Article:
From the Blackpool Gazette:

WORKMEN digging new sewers have unearthed part of Poulton's Roman past.
The remains of a Roman roundhouse, thought to date back to the second century, were discovered as United Utilities were working on a new pipeline project, on grazing land near Garstang Road East.

The amazing find was unearthed five weeks ago as work on a £10m sewer improvement scheme began. As is the case with any large scheme, an archaeologist was present on-site in case anything of historic interest appeared. Within hours of the workmen moving in, it became clear that a significant discovery had been made.

Alison Plummer, from the Lancaster office of Oxford Archaeology, which works with United Utilities, said: "As the topsoil was stripped away, we realised we were looking at something very exciting and rare.


"Finds like this are very rare in Lancashire, and especially rare in this area, there are only two other Roman roundhouses that we know of in the county – one outside Lancaster and one near Lathom.

"Our team of 10 archaeologists are now working at the football pitch-sized site, painstakingly uncovering and documenting what remains of the Romano-British roundhouse which is around 10m diameter."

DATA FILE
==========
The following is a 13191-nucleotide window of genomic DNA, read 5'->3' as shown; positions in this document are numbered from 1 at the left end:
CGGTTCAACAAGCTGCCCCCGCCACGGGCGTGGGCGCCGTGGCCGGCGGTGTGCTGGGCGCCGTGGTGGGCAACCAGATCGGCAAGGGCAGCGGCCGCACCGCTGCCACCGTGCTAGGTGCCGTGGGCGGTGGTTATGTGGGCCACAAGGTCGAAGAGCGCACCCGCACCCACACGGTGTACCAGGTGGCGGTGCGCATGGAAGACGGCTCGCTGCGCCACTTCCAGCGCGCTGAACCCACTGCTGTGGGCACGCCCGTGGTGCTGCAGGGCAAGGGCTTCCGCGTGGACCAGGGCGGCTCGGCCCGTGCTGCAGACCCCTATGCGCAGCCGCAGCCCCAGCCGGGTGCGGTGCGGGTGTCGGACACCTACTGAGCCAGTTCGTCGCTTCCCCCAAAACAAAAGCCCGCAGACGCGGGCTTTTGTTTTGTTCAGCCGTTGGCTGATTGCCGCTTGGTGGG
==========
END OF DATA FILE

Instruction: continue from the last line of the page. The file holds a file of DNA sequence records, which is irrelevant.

A small amount of black burnished ware pottery, thought to date from around the second century, has been found which has helped experts date the roundhouse.

The remains of the house, which the team believe would have been a dwelling house, include an outside drainage gulley, holes for the timber support posts, some cobbles and a storage pit.

The archaeological team believe they have also discovered signs of a further roundhouse a few metres away, suggesting this could have been the site of an early settlement.

Local people are invited to see the site for themselves tomorrow as part of an open day before the site is covered over once more.

Poulton-based archaeologist Pascal Eloy said: "This is such an important find and it really re-writes Poulton's history.

"Previously there was a big gap in history in this area, so it is really exciting to have this link with the Romans here."

The site will be open between 11am and 3pm for members of the public to see the discoveries.

The team is appealing to people to keep away at other times in case the site is disturbed.

Archaeologists will be on-site for the next two weeks documenting every detail of their finds and taking photographs which will eventually form the basis of an information archive.

There's a video accompanying the article which provides rather more detail about the finds themselves ...